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24.03.2006 General News

Vice-Chancellor asks assemblies to help improve quality of street-vended foods


Accra, March 24, GNA - Professor Kwadwo Asenso-Okyere, Vice-Chancellor of the University of Ghana, Legon on Thursday, called on the Metropolitan, Municipal and District assemblies to help improve the access of food vendors to clean water, proper disposal of sewage and regular refuse collection. He said a recent study in Accra on the quality, safety and economics of street-vended foods revealed that samples of 'waakye', a popular Ghanaian food made from rice and cowpea were found to be contaminated with lead, a heavy metal cadmium and pesticide called chloropyrifos which could be fatal.

Professor Asenso-Okyere noted that lead, a metal inhibited children's learning ability, cadmium could cause kidney failure and chloropyrifos could cause dizziness and confusion in low doses but could be fatal at high doses. Prof. Asenso-Okyere made the call at his inaugural lecture organised by the Ghana Academy of Arts and Sciences, in Accra on the topic: "Improving Human Livelihood, A Development Challenge of the 21st Century." He noted that the growing popularity of processing street foods, particularly for the urban poor, was a cause for concern because; few of such food vendors were properly trained in basic hygiene practices.

Prof.Asenso-Okyere painted a scenario where a food vendor scooped food for customers with bare hand; used the same hand to collect money from customers, the same hand for picking the nose and in some cases for cleaning after visiting the washroom.

Prof. Asenso-Okyere noted that the development process of any nation that did not impact positively on the livelihoods of its people was not worth pursuing, adding that though macro-economic stability was necessary for development, it should translate into micro-economic impact. He said though over the past few years, the Ghanaian economy had enjoyed improvements in the economic fundamental, " the major problem for Ghana's slow economic development is low factor productivity."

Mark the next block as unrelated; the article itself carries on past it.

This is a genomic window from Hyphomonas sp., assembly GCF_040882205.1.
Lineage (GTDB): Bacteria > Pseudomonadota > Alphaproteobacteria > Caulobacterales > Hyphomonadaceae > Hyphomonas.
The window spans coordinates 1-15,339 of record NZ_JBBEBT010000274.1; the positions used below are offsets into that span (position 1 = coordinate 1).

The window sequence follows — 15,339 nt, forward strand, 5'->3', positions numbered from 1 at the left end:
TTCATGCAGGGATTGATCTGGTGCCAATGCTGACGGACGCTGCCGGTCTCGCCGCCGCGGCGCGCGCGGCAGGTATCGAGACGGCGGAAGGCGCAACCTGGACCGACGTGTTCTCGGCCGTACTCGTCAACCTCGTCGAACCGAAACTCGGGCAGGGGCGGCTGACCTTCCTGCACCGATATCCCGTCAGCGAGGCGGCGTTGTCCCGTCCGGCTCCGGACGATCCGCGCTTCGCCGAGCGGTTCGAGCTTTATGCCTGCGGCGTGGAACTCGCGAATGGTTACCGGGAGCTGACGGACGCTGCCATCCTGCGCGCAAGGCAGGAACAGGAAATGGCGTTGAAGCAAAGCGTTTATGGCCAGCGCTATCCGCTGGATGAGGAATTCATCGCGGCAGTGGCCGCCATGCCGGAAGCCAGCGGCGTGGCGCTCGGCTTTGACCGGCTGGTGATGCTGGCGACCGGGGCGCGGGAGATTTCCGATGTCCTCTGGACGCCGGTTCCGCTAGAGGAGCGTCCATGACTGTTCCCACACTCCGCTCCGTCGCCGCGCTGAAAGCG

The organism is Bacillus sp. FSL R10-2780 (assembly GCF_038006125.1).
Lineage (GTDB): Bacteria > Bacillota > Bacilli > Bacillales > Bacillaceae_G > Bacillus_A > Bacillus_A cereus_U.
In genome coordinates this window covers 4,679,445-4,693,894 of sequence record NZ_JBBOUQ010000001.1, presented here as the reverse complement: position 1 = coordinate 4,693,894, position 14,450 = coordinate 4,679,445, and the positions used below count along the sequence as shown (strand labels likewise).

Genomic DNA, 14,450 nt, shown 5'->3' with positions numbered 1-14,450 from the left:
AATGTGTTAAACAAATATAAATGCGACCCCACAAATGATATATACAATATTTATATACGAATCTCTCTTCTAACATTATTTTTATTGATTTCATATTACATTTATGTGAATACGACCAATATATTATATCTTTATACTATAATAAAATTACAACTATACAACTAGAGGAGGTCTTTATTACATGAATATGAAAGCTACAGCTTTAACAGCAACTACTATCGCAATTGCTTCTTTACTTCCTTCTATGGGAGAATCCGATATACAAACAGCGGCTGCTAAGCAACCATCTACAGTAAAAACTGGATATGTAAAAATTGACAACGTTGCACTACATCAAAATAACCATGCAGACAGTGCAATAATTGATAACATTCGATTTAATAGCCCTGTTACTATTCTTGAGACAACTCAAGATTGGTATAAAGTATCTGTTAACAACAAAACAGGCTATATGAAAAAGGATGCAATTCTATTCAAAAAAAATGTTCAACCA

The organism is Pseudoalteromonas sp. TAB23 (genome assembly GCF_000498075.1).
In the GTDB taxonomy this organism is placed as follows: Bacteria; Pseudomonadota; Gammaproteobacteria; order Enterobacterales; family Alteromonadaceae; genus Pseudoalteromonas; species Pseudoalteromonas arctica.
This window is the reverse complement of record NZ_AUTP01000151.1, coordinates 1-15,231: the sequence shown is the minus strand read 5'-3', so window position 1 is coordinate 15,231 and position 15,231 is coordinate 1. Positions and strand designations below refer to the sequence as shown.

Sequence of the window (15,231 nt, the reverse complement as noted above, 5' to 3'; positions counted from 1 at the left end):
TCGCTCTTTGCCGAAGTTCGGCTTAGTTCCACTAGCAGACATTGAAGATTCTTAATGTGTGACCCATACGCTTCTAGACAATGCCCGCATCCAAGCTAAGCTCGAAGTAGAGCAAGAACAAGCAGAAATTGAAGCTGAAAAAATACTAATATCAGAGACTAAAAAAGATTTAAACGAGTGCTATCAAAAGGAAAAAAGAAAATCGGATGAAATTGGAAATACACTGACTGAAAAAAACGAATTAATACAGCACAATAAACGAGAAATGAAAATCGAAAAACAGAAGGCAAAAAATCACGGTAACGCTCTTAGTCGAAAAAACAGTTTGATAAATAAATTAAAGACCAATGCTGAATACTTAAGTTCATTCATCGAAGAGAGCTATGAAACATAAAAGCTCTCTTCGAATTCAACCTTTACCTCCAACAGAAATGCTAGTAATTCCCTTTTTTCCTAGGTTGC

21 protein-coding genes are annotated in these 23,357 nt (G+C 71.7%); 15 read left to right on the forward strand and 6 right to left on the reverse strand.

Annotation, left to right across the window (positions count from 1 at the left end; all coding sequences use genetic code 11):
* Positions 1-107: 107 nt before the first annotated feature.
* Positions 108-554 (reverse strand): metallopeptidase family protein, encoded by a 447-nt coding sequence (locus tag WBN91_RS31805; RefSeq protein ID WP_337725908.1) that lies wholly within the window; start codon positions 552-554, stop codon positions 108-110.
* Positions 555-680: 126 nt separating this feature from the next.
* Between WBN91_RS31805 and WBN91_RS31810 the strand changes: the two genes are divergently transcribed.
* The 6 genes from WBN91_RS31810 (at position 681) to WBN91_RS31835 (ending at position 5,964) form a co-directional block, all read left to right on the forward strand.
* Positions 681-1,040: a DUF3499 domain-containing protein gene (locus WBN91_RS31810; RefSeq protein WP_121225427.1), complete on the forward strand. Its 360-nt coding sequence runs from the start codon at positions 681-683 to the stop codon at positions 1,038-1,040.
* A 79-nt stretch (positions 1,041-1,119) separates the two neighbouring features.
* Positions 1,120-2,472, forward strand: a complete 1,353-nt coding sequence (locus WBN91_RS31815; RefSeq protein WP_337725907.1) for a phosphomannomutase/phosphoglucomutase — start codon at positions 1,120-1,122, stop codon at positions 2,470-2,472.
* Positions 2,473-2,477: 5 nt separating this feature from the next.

Prof. Asenso-Okyere blamed the low labour productivity on factors such as long annual leave in Ghana, time wasting social and socio-cultural activities, late reporting to work and early departure from work, idleness at workplaces, and inadequate personnel with productive skills. "Annual leave tends to be too long in Ghana. Whereas in many developed countries annual leave may be two to four weeks, it could be as long as nine weeks in Ghana. Such a long leave contribute to the low labour productivity," he said.

The Vice Chancellor argued that while Ghanaian workers' union fought for higher wages, they should bear in mind that the level of wages was proportional to the level of productivity, hence when productivity was high, wages would automatically be increased and vice versa. "We must all work hard to expand the economy so that wages can go up," he said. "Before the Ivorian crisis the GDP of La Cote d'Ivoire with a population of about 16 million was about 12 billion US dollars whereas that of Ghana with a population of about 20 million was around eight billion US dollars," he added.

Prof. Asenso-Okyere noted that though the biggest part of the Ghanaian workforce was in agricultural production, agricultural productivity in Ghana was low as compared with other African countries. He suggested that with the large proportion of the population in agriculture, the surest way to reduce poverty in Ghana was to improve farming profitability through diversification of foods cultivated on farms.

Prof. Asenso-Okyere said some of the biggest challenges that affected livelihood in Ghana were malaria, HIV/AIDS and child labour, adding that although it was illegal to make children below 15 years of age to work, the practice was rampant and yet no one had been prosecuted yet. He said poor health could also be tackled effectively by intensifying education on pursuing healthy lifestyles of eating balanced diet, limiting alcohol consumption, exercising regularly and staying out of trouble.